Breast Cancer Gene Test Can Present Obstacles
There are women wondering if they should be tested for the same breast cancer gene mutation actress Angelina Jolie tested positive for, but the test is expensive, and some worry that without a defined cancer risk, the option Jolie chose might not be available.
[Actress Angelina Jolie]
Oviedo resident Nancy Qualls' mother and an aunt both had breast cancer- so she knew she was at risk after a breast biopsy revealed suspicious cells. A genetic counsellor told her even though her mother’s risk of carrying the BRCA 1 and 2 mutation was too low for insurance to pay for the 3-thousand dollar test- her own risk was high enough to justify surgery.
“Surely insurance won’t pay for that, because I don’t have the positive gene, she said, 'are you kidding me, your risk factors are higher than people that have the positive gene.' At that point, I said 'Oh my,'” said Qualls.
With a 60-percent risk of breast cancer, Quall’s insurance paid for her surgery, but it might not have paid for the genetic test. Myriad Genetics owns the test and a patent on the BRCA 1 and 2 genes, so it sets the price. MD Anderson Cancer Center Orlando Breast Care Program Director Terry Mamounas said genetic testing could be cheaper.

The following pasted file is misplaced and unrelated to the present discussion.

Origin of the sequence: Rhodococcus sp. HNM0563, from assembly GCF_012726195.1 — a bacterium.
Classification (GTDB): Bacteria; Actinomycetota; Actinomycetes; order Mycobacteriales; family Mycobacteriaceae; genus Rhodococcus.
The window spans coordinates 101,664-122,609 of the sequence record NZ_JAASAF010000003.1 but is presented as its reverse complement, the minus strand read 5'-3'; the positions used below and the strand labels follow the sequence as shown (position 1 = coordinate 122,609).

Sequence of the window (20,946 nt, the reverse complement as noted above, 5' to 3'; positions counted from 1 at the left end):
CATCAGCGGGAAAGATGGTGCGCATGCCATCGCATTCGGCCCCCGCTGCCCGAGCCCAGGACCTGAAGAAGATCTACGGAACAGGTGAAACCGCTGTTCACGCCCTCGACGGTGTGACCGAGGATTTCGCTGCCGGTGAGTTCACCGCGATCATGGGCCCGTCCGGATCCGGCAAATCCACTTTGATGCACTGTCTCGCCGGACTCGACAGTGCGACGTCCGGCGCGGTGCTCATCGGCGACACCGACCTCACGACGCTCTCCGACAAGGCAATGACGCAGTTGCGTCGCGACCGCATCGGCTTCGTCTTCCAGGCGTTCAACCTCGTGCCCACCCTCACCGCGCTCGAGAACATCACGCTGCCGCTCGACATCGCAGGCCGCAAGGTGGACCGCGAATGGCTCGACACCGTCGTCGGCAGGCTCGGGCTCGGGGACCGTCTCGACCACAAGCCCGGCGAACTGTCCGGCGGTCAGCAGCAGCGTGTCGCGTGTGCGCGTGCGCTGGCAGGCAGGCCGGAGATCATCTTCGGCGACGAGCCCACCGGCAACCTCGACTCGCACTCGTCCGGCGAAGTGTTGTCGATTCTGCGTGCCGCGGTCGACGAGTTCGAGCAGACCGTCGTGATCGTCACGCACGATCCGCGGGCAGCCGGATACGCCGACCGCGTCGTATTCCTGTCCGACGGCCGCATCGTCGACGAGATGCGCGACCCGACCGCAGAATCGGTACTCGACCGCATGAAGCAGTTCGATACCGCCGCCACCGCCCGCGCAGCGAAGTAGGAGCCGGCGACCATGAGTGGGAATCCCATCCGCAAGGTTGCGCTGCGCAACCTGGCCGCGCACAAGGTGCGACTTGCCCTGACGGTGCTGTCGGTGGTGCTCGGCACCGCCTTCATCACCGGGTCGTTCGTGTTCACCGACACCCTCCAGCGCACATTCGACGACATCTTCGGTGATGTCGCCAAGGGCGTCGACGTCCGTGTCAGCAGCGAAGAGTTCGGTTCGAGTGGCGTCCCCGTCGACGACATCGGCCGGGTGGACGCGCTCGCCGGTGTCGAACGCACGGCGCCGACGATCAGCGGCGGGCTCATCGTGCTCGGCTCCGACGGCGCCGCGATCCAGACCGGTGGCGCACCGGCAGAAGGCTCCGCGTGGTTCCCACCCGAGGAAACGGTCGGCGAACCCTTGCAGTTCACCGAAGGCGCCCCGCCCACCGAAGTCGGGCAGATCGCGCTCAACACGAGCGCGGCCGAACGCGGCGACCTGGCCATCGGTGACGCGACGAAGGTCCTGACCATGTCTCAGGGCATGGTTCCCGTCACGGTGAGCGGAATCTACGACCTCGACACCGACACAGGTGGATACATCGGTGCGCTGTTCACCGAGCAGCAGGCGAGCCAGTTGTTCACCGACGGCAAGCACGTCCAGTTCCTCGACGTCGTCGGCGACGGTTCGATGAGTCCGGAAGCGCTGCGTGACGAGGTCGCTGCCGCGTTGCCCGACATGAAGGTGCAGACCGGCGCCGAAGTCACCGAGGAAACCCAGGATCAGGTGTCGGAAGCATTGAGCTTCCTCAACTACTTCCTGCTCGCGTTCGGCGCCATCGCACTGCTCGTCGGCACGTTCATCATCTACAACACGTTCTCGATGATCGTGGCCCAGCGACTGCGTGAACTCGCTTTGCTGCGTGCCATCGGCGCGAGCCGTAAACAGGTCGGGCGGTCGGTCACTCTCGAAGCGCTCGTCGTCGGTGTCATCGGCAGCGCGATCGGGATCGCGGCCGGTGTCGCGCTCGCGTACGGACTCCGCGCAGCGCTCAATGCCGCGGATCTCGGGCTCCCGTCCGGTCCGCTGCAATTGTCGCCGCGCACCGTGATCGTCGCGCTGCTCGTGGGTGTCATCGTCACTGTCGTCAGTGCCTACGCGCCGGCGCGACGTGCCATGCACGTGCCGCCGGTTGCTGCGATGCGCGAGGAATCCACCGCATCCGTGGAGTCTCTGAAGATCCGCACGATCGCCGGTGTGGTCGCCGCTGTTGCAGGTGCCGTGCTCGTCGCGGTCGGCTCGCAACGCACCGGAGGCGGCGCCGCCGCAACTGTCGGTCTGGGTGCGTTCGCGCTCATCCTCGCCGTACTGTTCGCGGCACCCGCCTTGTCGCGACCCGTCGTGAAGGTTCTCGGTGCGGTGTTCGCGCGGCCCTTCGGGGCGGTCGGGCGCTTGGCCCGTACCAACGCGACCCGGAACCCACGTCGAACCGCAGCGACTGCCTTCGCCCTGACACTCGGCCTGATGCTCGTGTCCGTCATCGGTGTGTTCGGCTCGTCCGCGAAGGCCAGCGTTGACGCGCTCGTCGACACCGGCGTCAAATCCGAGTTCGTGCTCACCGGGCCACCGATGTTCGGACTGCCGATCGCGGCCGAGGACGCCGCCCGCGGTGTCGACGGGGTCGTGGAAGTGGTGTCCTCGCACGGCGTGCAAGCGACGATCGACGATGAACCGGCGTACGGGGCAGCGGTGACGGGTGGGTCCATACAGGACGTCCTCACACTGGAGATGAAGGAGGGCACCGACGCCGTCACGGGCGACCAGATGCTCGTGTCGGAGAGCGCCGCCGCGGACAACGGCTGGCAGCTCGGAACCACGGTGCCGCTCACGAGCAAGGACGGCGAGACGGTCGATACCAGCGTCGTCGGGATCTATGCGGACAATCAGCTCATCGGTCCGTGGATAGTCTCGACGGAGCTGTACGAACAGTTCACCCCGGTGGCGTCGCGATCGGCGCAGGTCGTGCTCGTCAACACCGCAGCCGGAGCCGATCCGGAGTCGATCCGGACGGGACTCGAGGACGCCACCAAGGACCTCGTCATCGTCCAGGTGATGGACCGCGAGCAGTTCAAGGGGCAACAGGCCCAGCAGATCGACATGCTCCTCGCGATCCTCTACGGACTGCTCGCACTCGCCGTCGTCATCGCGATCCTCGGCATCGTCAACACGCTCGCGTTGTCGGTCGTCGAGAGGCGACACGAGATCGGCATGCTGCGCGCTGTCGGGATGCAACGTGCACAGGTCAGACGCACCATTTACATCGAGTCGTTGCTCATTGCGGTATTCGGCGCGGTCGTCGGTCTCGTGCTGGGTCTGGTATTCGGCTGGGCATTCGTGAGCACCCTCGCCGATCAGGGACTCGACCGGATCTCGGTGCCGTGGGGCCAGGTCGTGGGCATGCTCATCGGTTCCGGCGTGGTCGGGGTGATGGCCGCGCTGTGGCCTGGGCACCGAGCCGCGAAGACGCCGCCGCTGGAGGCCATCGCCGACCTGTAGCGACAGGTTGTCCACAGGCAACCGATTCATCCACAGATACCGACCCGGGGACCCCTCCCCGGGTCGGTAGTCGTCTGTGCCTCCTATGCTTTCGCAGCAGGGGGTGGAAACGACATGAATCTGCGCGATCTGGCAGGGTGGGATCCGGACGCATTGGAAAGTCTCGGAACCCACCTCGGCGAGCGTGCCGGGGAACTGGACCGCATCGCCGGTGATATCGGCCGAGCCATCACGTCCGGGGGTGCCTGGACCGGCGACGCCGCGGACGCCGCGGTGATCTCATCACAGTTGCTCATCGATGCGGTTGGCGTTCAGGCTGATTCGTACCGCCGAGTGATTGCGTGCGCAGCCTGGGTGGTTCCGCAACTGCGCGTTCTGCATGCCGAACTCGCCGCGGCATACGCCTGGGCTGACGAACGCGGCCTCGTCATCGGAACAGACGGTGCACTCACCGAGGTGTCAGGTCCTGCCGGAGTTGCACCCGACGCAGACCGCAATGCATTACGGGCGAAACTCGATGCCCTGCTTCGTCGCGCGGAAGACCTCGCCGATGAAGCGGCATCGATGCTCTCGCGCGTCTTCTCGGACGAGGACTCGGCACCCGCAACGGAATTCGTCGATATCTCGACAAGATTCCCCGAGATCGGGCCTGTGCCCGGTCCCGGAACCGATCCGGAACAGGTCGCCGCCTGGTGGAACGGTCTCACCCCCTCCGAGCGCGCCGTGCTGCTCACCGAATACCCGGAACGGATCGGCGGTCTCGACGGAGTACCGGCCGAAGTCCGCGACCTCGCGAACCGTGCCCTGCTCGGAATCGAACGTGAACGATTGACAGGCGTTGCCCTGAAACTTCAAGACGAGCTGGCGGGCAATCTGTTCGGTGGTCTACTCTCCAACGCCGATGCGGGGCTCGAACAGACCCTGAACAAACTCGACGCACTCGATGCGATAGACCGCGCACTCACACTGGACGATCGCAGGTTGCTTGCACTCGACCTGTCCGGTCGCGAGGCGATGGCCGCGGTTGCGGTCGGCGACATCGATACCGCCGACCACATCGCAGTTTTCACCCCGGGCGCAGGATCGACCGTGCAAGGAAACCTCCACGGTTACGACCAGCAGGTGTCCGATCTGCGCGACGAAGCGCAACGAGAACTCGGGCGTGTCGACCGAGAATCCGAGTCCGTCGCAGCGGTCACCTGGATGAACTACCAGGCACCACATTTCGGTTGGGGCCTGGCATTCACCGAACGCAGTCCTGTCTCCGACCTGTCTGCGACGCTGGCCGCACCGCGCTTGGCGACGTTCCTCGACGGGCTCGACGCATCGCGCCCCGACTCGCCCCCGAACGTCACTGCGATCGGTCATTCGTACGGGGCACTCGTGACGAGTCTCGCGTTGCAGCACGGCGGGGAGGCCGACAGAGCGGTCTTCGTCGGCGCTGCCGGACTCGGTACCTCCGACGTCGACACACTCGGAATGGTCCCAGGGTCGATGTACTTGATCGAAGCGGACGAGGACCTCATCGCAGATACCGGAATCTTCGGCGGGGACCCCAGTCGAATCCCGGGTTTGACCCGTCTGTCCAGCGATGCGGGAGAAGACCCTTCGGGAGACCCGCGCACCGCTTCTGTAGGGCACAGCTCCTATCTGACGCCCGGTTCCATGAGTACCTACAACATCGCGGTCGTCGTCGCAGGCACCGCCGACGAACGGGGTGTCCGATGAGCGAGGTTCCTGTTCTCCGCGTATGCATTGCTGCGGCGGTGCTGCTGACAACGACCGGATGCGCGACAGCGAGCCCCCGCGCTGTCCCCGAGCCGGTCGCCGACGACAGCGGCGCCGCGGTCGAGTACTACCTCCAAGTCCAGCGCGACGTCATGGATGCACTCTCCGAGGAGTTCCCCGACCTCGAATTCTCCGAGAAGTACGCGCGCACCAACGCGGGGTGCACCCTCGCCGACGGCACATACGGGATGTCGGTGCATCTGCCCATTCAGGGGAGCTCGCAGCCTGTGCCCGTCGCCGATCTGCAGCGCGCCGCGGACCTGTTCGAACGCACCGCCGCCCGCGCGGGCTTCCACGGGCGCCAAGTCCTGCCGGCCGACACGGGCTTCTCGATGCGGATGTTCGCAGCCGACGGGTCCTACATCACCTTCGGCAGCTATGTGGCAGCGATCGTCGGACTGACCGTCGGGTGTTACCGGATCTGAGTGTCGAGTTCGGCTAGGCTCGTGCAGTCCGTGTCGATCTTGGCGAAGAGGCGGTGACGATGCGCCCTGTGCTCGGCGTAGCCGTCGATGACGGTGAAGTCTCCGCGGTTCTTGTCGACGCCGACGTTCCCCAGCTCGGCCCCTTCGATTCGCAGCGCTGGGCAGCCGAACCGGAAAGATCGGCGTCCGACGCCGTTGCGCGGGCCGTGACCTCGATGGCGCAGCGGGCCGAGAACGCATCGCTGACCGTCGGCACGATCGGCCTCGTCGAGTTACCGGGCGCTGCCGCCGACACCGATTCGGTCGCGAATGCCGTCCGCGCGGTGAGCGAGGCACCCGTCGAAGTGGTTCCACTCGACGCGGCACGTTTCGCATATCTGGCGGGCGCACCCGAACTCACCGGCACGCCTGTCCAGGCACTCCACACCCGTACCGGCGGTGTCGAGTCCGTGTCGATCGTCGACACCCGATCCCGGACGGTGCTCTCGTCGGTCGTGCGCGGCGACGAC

“Nowadays we can actually sequence the whole genome of a person for a lot less money than we do these tests, the technology is there now and it’s getting cheaper and cheaper,” he said.
Myriad Genetics shares increased after Angelina Jolie’s announcement, but its patent on the BRCA 1 and 2 genes is being challenged in the Supreme Court.